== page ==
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China high quality Gearbox Transmission Belt Parts Attachment Products 15 a Series Short Pitch Precision Simplex Roller Chains and Bush Chains for Agriculture

Product Description

A Series Short pitch Precision Simplex Roller Chains & Bush Chains

ISO/ANSI/ DIN
Chain No.
China
Chain No.
Pitch
P
mm
Roller diameter

d1max
mm

Width between inner plates
b1min
mm
Pin diameter

d2max
mm

Pin length Inner plate depth
h2max
mm
 Plate  thickness

Tmax
 mm

Tensile strength

Qmin
kN/lbf

Average tensile strength
Q0
kN
Weight per meter
q  
 kg/m
Lmax
mm
Lcmax
mm
15 *03C 4.7625 2.48 2.38 1.62 6.10 6.90 4.30 0.60 1.80/409 2.0 0.08

*Bush chain:d1 in the table indicates the external diameter of the bush

ROLLER CHAIN

Roller chain or bush roller chain is the type of chain drive most commonly used for transmission of mechanical power on many kinds of domestic, industrial and agricultural machinery, including conveyors, wire- and tube-drawing machines, printing presses, cars, motorcycles, and bicycles. It consists of a series of short cylindrical rollers held together by side links. It is driven by a toothed wheel called a sprocket. It is a simple, reliable, and efficient means of power transmission.

CONSTRUCTION OF THE CHAIN

Two different sizes of roller chain, showing construction.
There are 2 types of links alternating in the bush roller chain. The first type is inner links, having 2 inner plates held together by 2 sleeves or bushings CHINAMFG which rotate 2 rollers. Inner links alternate with the second type, the outer links, consisting of 2 outer plates held together by pins passing through the bushings of the inner links. The “bushingless” roller chain is similar in operation though not in construction; instead of separate bushings or sleeves holding the inner plates together, the plate has a tube stamped into it protruding from the hole which serves the same purpose. This has the advantage of removing 1 step in assembly of the chain.

The roller chain design reduces friction compared to simpler designs, resulting in higher efficiency and less wear. The original power transmission chain varieties lacked rollers and bushings, with both the inner and outer plates held by pins which directly contacted the sprocket teeth; however this configuration exhibited extremely rapid wear of both the sprocket teeth, and the plates where they pivoted on the pins. This problem was partially solved by the development of bushed chains, with the pins holding the outer plates passing through bushings or sleeves connecting the inner plates. This distributed the wear over a greater area; however the teeth of the sprockets still wore more rapidly than is desirable, from the sliding friction against the bushings. The addition of rollers surrounding the bushing sleeves of the chain and provided rolling contact with the teeth of the sprockets resulting in excellent resistance to wear of both sprockets and chain as well. There is even very low friction, as long as the chain is sufficiently lubricated. Continuous, clean, lubrication of roller chains is of primary importance for efficient operation as well as correct tensioning.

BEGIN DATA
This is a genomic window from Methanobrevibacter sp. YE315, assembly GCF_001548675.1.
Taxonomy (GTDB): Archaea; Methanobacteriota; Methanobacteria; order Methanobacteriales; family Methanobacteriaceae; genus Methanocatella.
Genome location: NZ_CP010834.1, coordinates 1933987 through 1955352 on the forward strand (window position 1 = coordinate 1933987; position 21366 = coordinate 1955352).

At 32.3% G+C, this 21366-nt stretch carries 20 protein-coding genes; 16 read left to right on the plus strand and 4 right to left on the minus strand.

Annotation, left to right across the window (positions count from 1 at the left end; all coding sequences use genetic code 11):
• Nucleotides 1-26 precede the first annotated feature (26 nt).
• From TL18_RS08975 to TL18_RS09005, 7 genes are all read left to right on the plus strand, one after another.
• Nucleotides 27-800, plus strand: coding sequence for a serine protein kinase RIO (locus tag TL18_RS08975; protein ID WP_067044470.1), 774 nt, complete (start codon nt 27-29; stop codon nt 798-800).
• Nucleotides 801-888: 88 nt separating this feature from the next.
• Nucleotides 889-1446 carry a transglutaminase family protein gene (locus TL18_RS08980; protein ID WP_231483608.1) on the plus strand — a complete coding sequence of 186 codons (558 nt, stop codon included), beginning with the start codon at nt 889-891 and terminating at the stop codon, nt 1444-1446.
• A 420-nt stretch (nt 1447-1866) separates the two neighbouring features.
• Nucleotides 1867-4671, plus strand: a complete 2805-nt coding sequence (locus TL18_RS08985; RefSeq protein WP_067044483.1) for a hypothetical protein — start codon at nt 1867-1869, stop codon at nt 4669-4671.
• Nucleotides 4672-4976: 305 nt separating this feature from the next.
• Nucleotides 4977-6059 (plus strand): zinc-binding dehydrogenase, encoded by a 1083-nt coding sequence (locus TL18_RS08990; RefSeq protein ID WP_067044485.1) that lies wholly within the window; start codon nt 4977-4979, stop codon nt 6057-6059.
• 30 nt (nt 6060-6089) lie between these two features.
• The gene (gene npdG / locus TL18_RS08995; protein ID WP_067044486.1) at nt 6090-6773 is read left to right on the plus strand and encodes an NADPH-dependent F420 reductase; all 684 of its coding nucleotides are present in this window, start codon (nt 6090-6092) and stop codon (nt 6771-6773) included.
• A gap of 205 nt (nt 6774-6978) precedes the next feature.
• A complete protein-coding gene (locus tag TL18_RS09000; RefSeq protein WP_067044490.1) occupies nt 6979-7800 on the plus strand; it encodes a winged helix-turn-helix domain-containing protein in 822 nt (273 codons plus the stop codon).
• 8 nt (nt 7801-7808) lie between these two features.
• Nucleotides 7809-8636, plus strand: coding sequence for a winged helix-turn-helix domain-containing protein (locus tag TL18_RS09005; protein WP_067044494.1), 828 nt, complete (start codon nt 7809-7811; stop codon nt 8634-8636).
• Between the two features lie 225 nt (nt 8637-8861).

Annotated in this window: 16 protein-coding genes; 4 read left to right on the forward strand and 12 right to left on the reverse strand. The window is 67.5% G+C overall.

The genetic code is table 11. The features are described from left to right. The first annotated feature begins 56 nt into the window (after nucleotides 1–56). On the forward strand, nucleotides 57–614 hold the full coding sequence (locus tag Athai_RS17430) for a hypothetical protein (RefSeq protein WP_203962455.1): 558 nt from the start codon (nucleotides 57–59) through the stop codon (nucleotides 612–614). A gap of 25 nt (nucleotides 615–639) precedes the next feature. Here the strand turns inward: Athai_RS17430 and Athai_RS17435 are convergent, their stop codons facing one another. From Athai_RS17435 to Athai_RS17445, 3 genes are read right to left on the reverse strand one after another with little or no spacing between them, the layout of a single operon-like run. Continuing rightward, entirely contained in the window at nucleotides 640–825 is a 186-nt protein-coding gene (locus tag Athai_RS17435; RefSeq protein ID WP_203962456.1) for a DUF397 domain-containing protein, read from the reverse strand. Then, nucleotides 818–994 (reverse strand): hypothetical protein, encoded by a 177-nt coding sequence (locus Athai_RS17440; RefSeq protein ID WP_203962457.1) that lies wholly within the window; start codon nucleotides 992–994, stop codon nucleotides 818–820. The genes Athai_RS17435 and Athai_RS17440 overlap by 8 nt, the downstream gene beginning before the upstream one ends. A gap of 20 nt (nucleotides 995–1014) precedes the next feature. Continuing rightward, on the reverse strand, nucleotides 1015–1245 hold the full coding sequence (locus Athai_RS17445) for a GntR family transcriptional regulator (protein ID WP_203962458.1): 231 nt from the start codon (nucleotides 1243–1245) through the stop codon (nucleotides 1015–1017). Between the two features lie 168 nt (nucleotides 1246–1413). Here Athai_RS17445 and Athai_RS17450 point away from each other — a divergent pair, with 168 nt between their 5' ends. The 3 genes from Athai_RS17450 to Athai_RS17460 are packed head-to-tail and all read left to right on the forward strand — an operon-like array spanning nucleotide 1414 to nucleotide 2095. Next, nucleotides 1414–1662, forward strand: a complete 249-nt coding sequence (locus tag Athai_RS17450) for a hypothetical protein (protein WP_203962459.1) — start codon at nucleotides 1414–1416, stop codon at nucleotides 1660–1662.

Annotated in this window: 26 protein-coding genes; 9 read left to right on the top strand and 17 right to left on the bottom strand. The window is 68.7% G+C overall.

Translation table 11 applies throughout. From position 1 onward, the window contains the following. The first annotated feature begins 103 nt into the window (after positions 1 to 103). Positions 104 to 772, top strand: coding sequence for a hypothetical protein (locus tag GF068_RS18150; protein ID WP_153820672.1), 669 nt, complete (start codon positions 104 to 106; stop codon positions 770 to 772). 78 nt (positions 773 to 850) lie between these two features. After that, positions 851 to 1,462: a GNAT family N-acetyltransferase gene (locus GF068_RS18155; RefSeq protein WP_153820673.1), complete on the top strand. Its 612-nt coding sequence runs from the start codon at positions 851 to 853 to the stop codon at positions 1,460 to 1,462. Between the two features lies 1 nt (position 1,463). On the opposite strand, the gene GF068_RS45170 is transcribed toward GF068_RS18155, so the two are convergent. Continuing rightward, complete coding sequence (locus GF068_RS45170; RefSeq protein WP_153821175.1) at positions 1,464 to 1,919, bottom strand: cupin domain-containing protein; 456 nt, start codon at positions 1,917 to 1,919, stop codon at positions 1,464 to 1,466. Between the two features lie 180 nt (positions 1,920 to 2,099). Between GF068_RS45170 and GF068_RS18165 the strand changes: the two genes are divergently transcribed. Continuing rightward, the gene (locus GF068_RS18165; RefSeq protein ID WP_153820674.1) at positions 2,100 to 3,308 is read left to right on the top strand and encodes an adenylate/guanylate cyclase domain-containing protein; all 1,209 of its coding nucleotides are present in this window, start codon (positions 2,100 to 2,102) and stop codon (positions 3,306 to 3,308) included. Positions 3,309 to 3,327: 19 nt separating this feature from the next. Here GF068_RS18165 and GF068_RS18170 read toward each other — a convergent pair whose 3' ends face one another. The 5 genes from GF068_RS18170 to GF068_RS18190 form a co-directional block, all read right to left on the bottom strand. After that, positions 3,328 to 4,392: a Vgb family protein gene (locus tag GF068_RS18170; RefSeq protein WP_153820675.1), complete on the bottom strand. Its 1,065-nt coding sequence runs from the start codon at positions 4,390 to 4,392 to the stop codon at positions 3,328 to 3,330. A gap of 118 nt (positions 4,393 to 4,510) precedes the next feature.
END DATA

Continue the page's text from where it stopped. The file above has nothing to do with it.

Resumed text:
LUBRICATION

Many driving chains (for example, in factory equipment, or driving a camshaft inside an internal combustion engine) operate in clean environments, and thus the wearing surfaces (that is, the pins and bushings) are safe from precipitation and airborne grit, many even in a sealed environment such as an oil bath. Some roller chains are designed to have o-rings built into the space between the outside link plate and the inside roller link plates. Chain manufacturers began to include this feature in 1971 after the application was invented by Joseph Montano while working for Whitney Chain of Hartford, Connecticut. O-rings were included as a way to improve lubrication to the links of power transmission chains, a service that is vitally important to extending their working life. These rubber fixtures form a barrier that holds factory applied lubricating grease inside the pin and bushing wear areas. Further, the rubber o-rings prevent dirt and other contaminants from entering inside the chain linkages, where such particles would otherwise cause significant wear.[citation needed]

There are also many chains that have to operate in dirty conditions, and for size or operational reasons cannot be sealed. Examples include chains on farm equipment, bicycles, and chain saws. These chains will necessarily have relatively high rates of wear, particularly when the operators are prepared to accept more friction, less efficiency, more noise and more frequent replacement as they neglect lubrication and adjustment.